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January 5, 2011
Center for Nanosciences, Kochi

The 3rd edition of Bangalore Nano was recently organised by the Departments of IT, BT and S&T, Government of India in collaboration with the Karnataka state government.

The main theme of the conference was Frontiers of Nanotechnology: Impact on India.

“It was among India’s most prestigious nano conferences,” stated Dr. Shantikumar Nair, Director of the Amrita Center for Nanosciences (ACNS) in Kochi.

Nano for the Young

At the conference, Dr. Shanti joined senior scientists and administrators from across the nation to address delegates who were part of the Nano for the Young program.

Over 500 students from engineering and medical colleges in the city participated in this program designed to highlight immense possibilities in current nanotechnology research.

Together with Prof. C. N. R. Rao (JNCASR), Prof. Ajay Sood (IISc) and Prof. Santanu Bhattacharya (IISc), Dr. Shanti helped open up the exciting world of medical applications of nanotechnology to the curious and motivated youngsters.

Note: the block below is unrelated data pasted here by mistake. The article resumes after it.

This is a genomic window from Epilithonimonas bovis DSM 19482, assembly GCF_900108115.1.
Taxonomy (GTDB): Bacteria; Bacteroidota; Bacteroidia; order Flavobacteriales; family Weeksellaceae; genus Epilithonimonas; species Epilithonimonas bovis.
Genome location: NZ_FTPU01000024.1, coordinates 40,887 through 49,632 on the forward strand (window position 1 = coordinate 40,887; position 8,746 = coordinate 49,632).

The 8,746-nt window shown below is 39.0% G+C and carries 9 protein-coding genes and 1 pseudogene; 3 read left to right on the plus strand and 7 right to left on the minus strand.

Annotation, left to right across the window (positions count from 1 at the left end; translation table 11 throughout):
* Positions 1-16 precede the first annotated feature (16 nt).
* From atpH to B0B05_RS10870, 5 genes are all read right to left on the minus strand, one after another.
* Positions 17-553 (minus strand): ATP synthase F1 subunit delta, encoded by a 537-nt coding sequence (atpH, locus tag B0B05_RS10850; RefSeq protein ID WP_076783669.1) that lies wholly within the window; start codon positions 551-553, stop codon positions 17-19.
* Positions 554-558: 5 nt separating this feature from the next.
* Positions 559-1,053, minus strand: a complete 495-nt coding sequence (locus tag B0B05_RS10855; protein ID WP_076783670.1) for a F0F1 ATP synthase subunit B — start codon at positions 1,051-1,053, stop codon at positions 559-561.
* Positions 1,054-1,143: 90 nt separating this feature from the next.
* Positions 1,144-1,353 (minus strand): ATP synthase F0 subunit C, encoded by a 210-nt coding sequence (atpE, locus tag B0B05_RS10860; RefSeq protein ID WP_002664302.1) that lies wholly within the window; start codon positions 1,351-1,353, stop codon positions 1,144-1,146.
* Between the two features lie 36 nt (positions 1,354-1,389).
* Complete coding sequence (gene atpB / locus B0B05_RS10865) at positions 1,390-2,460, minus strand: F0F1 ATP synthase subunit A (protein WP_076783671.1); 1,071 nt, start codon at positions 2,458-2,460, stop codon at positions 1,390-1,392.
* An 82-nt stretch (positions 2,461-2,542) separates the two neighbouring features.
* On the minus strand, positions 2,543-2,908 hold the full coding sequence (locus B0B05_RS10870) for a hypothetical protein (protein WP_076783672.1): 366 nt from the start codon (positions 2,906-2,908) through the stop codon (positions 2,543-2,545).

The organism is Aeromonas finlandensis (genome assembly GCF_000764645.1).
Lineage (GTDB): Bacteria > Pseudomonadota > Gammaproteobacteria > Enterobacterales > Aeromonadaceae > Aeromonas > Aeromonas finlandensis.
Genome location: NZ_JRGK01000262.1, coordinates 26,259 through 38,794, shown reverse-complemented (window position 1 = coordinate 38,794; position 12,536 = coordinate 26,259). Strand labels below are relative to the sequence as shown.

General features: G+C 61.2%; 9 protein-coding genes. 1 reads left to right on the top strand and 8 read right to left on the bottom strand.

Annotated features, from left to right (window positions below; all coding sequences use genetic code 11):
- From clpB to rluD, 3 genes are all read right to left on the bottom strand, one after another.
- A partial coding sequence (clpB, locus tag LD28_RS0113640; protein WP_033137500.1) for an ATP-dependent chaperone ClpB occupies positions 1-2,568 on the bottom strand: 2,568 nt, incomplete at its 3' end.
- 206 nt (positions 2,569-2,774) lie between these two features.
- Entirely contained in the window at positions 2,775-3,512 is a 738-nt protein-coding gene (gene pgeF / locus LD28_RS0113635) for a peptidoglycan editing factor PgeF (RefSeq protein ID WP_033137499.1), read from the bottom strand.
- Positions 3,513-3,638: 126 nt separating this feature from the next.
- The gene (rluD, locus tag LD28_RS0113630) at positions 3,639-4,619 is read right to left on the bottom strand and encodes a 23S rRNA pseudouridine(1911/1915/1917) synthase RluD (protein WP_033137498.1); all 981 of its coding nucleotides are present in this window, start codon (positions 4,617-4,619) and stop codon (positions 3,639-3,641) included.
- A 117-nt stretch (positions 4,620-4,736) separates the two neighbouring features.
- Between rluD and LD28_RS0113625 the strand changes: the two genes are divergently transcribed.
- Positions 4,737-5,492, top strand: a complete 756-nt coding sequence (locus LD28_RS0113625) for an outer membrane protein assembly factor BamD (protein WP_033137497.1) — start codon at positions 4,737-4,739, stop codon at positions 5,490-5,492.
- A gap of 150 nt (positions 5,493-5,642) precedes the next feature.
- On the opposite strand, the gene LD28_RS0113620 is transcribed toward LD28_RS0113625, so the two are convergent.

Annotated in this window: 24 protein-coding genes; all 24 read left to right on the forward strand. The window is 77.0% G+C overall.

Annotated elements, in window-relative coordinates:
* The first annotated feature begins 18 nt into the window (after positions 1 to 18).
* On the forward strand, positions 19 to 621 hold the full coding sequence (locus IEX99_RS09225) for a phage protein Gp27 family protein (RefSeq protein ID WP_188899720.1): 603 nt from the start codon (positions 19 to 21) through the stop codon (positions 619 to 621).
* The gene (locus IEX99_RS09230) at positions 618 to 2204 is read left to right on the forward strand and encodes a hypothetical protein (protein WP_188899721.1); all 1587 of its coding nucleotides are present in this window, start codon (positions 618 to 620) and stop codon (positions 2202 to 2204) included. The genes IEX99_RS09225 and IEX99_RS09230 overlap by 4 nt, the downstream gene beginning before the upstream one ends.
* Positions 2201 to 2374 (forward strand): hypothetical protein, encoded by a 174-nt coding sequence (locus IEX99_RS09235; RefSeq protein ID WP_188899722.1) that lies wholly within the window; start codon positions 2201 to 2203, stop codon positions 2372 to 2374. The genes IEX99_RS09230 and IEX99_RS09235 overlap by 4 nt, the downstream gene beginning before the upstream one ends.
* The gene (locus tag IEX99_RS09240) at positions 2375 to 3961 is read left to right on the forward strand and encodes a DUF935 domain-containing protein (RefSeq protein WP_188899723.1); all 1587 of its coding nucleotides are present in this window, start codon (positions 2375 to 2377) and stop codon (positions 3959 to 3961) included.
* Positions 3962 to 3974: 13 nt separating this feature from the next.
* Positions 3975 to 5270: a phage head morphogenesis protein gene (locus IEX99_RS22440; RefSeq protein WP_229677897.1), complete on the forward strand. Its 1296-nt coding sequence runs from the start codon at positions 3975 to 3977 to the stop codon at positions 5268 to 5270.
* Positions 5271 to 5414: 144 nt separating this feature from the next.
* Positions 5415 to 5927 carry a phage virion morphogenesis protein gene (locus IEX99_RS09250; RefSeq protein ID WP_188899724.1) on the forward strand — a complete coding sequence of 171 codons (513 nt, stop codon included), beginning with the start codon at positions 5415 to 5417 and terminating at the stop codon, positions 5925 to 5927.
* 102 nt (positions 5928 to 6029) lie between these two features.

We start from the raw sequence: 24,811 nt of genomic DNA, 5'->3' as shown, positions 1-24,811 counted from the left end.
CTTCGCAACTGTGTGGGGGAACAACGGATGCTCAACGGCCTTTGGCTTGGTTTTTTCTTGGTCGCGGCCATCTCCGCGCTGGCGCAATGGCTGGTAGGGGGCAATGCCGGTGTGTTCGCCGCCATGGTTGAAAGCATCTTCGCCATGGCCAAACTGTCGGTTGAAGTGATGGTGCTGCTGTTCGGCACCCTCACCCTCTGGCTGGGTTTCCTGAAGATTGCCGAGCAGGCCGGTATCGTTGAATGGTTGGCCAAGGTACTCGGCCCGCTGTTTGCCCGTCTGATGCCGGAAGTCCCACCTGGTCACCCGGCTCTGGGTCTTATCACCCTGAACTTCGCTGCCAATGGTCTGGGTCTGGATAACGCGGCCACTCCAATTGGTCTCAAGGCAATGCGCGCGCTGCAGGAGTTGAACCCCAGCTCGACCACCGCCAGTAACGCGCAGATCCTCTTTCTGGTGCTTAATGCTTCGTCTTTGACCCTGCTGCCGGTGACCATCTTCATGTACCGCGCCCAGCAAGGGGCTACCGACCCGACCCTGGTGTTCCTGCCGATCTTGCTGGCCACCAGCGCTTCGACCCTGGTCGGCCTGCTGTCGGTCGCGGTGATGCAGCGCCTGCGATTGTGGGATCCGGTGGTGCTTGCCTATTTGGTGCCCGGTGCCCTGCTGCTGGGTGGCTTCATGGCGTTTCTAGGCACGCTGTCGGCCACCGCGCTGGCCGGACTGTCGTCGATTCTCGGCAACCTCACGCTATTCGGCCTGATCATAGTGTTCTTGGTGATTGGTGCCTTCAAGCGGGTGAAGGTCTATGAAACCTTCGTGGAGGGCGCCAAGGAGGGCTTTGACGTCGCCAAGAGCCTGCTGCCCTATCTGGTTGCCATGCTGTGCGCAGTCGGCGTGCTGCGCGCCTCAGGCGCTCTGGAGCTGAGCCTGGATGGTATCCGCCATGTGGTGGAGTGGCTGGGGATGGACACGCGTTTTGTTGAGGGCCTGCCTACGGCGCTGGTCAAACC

The students asked him many questions.

“What is the principle whereby gold nano particles are used for cancer applications?” one student wanted to know.

Invited Speakers

“Gold is extensively used as a hyperthermia agent,” Dr. Shanti replied. “When targeted to cancer cells, gold particles effectively absorb light radiation and prevent scattering of light by the tissue. This heats the cancer tissue and kills the cancer cells.”

Another student participant enquired whether graphene was safe for drug delivery in human beings.

“Graphene is not biodegradable and hence its long-term impact on the body is to be further investigated,” cautioned Dr. Shanti. “Our initial results do show that it is an effective drug delivery agent when properly bio-functionalized.”

At the conference, Dr. Shanti also chaired the session on Nanomedicine. Dr. Manzoor from ACNS delivered an invited talk titled Theragnostic Nanoparticles Targeted to Aberrant Pathways in Cancer.

Bangalore Nano Award Anitha

ACNS PhD student Anitha A. won the best paper award for her paper titled Nanocarrier Based on Carboxymethyl Chitosan (N, O-CMC and O-CMC) for the Delivery of Curcumin to Cancer Cells.

She authored this paper in collaboration with classmates S. Maya, N. Deepa, K. P. Chennazhi and S. V. Nair. Prof. R. Jayakumar guided her in the research.

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